Framing Issues in Your Petition for Review

04/17/2009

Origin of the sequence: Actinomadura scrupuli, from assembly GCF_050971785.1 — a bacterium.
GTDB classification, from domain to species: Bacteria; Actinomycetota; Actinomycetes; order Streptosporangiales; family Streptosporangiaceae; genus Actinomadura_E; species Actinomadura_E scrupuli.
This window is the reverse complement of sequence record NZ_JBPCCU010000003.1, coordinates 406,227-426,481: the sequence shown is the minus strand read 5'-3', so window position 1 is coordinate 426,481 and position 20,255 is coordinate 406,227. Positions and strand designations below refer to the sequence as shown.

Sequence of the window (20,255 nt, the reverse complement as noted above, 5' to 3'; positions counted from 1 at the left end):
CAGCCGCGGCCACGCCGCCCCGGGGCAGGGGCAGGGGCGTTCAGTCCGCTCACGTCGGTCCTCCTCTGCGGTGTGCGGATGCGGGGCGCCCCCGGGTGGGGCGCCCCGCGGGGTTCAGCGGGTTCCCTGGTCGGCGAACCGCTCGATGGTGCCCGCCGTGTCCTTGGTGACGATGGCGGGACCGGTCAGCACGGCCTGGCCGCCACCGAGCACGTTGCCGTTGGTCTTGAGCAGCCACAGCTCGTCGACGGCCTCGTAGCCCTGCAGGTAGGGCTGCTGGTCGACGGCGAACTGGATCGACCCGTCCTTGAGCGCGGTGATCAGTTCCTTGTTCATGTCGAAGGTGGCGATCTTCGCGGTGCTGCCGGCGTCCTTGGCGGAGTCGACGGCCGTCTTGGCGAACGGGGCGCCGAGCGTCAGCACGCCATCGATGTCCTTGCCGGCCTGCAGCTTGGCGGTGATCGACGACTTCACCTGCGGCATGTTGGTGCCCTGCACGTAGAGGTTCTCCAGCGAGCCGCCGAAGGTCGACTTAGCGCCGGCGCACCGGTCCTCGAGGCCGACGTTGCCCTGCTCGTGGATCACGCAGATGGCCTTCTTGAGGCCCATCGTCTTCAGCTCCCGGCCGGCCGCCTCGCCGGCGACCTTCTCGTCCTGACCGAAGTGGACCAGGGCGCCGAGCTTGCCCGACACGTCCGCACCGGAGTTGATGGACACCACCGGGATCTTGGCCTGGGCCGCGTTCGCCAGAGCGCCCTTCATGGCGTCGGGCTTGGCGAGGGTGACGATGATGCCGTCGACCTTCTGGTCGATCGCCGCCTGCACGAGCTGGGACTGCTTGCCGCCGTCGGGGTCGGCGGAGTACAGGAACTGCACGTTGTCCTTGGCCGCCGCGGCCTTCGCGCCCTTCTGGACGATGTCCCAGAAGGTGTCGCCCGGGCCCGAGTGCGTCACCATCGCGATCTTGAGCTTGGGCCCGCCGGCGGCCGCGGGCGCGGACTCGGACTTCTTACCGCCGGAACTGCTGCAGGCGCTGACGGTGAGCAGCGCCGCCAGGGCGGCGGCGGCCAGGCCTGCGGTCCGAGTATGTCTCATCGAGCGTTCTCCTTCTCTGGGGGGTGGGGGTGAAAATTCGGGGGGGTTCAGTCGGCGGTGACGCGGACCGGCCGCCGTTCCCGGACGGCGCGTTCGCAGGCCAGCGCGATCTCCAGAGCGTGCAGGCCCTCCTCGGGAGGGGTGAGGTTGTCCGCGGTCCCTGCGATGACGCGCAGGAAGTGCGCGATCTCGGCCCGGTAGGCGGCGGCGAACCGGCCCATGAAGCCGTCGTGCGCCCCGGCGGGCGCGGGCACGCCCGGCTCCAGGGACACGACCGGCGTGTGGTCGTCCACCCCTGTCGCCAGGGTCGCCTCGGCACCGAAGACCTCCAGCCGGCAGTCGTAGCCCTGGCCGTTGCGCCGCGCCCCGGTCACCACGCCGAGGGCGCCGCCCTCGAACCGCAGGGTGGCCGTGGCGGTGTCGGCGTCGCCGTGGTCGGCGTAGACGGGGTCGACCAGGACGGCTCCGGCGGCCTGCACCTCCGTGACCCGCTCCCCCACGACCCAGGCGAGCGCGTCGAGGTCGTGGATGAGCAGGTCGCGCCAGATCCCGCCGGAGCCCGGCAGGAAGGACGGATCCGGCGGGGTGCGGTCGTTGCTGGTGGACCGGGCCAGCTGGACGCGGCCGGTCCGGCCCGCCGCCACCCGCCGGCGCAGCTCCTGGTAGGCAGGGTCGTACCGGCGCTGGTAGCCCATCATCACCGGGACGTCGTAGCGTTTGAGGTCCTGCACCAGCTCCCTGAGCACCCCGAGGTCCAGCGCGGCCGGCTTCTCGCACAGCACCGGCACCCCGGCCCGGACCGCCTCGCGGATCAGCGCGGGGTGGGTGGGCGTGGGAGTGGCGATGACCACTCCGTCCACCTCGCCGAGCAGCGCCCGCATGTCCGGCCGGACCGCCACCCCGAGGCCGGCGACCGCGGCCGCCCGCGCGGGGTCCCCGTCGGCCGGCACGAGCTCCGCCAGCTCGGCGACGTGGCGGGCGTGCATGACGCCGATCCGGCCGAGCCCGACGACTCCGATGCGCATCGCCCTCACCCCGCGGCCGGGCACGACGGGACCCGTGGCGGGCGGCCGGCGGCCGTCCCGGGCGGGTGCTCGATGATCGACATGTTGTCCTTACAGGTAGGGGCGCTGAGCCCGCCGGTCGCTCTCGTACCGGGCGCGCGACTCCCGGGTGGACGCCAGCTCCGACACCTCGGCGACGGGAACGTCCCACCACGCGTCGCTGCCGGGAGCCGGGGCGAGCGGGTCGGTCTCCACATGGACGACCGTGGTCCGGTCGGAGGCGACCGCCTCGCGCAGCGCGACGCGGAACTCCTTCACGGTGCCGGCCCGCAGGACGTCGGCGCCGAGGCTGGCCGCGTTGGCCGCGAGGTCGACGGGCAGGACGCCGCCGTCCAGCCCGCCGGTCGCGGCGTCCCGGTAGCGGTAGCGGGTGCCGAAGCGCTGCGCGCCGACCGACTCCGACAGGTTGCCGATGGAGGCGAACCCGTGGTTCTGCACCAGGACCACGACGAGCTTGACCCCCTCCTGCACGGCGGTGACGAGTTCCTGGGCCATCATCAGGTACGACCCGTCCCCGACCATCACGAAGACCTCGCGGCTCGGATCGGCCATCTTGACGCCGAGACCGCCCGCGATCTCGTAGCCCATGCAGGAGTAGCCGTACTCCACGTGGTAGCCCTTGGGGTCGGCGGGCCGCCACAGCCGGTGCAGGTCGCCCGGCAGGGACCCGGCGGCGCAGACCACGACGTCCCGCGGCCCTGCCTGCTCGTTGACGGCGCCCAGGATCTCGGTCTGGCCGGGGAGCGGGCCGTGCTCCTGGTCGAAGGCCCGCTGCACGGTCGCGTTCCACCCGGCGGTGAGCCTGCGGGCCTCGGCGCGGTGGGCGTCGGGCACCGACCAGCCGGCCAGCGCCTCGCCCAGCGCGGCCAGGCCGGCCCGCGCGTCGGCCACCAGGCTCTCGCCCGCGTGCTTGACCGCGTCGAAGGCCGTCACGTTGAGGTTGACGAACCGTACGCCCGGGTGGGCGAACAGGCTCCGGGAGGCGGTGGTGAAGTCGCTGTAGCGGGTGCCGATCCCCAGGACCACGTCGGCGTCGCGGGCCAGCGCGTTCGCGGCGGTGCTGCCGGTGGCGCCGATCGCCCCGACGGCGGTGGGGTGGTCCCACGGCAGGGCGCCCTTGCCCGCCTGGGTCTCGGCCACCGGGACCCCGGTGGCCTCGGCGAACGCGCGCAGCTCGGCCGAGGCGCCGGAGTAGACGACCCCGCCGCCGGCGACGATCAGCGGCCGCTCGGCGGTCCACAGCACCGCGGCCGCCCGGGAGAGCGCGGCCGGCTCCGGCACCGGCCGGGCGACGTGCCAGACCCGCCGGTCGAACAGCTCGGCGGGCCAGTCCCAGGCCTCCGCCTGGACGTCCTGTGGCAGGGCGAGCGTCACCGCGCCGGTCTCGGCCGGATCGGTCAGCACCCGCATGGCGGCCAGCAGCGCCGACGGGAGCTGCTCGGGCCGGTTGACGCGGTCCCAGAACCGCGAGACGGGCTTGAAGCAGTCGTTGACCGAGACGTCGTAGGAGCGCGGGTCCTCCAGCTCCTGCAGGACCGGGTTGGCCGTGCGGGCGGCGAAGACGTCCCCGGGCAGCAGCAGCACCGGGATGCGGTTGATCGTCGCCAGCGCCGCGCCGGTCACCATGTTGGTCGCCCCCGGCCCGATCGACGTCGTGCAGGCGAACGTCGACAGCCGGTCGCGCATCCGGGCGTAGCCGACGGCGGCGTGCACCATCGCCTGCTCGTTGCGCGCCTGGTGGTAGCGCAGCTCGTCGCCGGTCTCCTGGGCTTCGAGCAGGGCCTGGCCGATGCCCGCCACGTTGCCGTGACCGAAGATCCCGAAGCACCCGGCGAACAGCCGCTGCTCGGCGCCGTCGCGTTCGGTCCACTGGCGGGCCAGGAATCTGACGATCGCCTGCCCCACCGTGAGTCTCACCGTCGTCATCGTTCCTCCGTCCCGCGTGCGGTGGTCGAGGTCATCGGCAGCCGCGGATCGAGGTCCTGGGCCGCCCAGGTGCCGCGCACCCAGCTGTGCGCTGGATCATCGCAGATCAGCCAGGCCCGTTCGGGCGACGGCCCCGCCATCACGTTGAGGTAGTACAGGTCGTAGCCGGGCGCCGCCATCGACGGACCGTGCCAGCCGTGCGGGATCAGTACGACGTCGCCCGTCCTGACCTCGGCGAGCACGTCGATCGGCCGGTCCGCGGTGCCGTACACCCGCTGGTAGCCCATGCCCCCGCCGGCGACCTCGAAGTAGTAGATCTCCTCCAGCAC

Based on statistics over the last several years, a petition for review stands a 10-14% change of being granted. One of the most important factors in bringing your case within this 10-14% range is framing the issues in the petition for review. For many Justices (who may spend only a few minutes reviewing each petition because of the volume of petitions (25+) they must review every week), the issues presented are likely the first part of the petition they review (and it may very well be the last before moving onto to the next case). If the issue is not framed to get the Court’s attention, the case will likely fall off the “conveyor belt” and be automatically denied. Presenting issues at the Texas Supreme Court is thus more than just identifying and listing those issues in a concise form to meet the minimum requirements of Rule 53.2(f). Getting the Court’s attention with a well-crafted issue is critical to success at the Texas Supreme Court. Effectively drafted issues—in addition to concisely stating and preserving the issue for review—reveal the factual and legal context of the case and demonstrate how an issue will affect the state’s jurisprudence.  This paper will explore several strategies (and pitfalls) in framing issues in a petition for review.

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